Test Your CTA's In-house
Before you launch your CTAs, test them with peers, colleagues, and even friends who are not in the industry. Choose the best few versions you have, and ask people you know to tell you their opinions; you can make a poll of sorts, and see which versions come up the most.
Control the polling results by showing people the same variants, in the same number. Tell them to choose what they think is most convincing for them personally, and give feedback on anything they think should be changed.
One way you could think about CTAs and app descriptions for the app store is like an elevator pitch. Elevator pitches, commonly used in sales and marketing, are short speeches that you prepare beforehand, so you can deliver them in unforeseen situations when you encounter a prospective client or need to convince someone within your organization of the validity or benefits of an idea.
An elevator pitch should not be longer than 30 seconds. It should have a clear goal, and explain what you do (or want to do). It should present a clear benefit and value of what you propose, and have a unique selling proposition so you attract interest and excitement. Because elevator pitches are exactly as the name suggests (spoken propositions), they usually have to involve exciting language and be presented in a manner that appeals to the person you're speaking to.
They should also be engaging, which is why they usually end with a question that requires feedback from the other person and gets them thinking about your proposition.
To adapt this to your app description, the open-ended question becomes the CTA that captivates your audience and makes them consider downloading your app.
A/B Testing Your CTA's
You're going to want to test your CTAs online as well, until you reach the most convincing and attractive version.
To begin with, you need to consider A/B testing your call to action. This is even easier to accomplish if your app works on both Android and iOS and you prepare to advertise it on Google Play and iTunes. That means you can choose the best two calls to action (or four, if your copy will contain more than one CTA), and place them in separate app stores.
Using tracking tools like AppAnnie, you can track the number of downloads your app gets on each store. If you notice big differences between stores, it could mean that one of the CTAs is more convincing than the other. To keep your test controlled, use the same copy overall, with the same screenshots, and so on.
You can also change your CTA as your app becomes more popular, and continue tweaking and optimizing your copy. For instance if your app gains notoriety and becomes a household name, you could use trademark phrases found within the app, which people recognize instantly from pop culture and word of mouth.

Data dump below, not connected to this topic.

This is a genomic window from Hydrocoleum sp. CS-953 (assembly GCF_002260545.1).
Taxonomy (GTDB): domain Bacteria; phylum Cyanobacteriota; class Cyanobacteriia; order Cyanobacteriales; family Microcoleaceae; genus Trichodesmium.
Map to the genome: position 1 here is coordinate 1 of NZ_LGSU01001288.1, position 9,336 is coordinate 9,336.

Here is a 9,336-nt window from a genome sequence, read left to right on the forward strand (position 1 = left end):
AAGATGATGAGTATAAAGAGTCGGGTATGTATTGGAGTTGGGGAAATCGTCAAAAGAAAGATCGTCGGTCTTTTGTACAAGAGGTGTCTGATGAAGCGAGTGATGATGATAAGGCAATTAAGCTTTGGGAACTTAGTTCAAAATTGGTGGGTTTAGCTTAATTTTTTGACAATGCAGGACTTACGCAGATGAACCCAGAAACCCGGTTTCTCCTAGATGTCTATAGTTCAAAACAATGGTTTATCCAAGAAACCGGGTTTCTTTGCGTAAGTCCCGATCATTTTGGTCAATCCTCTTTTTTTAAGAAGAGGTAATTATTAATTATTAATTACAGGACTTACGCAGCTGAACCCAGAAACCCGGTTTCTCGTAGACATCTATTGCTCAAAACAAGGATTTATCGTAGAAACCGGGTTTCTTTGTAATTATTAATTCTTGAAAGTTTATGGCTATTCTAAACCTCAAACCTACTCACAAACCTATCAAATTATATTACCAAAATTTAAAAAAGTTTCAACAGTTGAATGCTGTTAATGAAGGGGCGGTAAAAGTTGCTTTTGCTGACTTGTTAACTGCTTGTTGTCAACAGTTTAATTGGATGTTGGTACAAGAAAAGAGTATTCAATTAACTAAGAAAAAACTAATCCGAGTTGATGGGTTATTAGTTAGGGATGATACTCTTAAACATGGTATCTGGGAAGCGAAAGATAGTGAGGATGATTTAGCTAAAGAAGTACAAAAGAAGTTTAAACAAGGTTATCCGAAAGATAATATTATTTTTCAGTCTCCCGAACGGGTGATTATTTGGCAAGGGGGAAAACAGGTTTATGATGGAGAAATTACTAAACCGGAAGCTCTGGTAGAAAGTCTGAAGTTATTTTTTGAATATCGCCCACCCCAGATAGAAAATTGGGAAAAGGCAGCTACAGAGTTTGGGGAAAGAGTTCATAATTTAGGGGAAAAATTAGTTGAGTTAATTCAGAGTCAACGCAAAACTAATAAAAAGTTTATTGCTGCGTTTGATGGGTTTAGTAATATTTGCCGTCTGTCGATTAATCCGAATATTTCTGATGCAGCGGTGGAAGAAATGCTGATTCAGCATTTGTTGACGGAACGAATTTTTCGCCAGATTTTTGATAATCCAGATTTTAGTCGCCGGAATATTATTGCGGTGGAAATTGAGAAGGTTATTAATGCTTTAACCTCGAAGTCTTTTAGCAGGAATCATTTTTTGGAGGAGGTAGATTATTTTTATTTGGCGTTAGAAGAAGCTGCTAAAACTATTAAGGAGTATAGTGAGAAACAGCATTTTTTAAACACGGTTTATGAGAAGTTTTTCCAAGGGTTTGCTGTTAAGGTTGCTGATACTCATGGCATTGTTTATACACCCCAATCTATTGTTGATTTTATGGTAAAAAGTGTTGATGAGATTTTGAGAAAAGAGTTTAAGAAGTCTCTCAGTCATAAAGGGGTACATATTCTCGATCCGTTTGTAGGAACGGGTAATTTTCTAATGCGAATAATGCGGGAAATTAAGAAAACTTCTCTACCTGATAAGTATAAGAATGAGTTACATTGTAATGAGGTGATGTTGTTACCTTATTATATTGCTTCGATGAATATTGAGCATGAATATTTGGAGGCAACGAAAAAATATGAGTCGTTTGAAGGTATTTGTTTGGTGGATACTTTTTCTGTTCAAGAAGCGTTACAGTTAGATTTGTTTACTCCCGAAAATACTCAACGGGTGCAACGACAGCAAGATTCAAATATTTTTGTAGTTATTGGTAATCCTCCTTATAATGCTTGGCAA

Elements That Boost Your CTA's
Because your entire copy has to be filled with descriptive and actionable language that convinces readers to install your app, you have several opportunities to introduce calls to action.
In some situations, depending on the nature of the apps, the problem they solve or the benefits they bring are clear-cut (such as an app that tracks your jogging routine, or that helps you organize meetings). With others however, you have to make the benefit obvious, as people might not even know they needed the solution you propose.
The following elements should be present in your app descriptions anyway, but we are going to focus on how you can include calls to action in them. Others are part of your marketing plan for the app, and they're found someplace other than the app store.
If you want your description to be even more compelling, you have to add a video of your app. The video can either be a demo or guide that shows how the app works and what it does, or it can be more like an advertisement, showing uses in real life, in real situations that the viewer can empathize with. The script for your video (whether it's written across the screen, or spoken), should also include highly emotional and actionable language that convinces users they need your app.
Very importantly, you should hire a professional company to create the promotional videos for your app and help with your branding efforts. Remember you're competing with plenty others, and you need to present your product in the best possible manner. Google's promotion of their Google Maps app is a very good example: they've added both a video (which shows how the app works) and screenshots; on YouTube, they've also added a video that shows how the app works in real life, and it's first-person perspective makes viewers quickly identify with using it.
<iframe width="560" height="315" src="https://www.youtube.com/embed/oVg7hx3srzo" frameborder="0" allowfullscreen></iframe>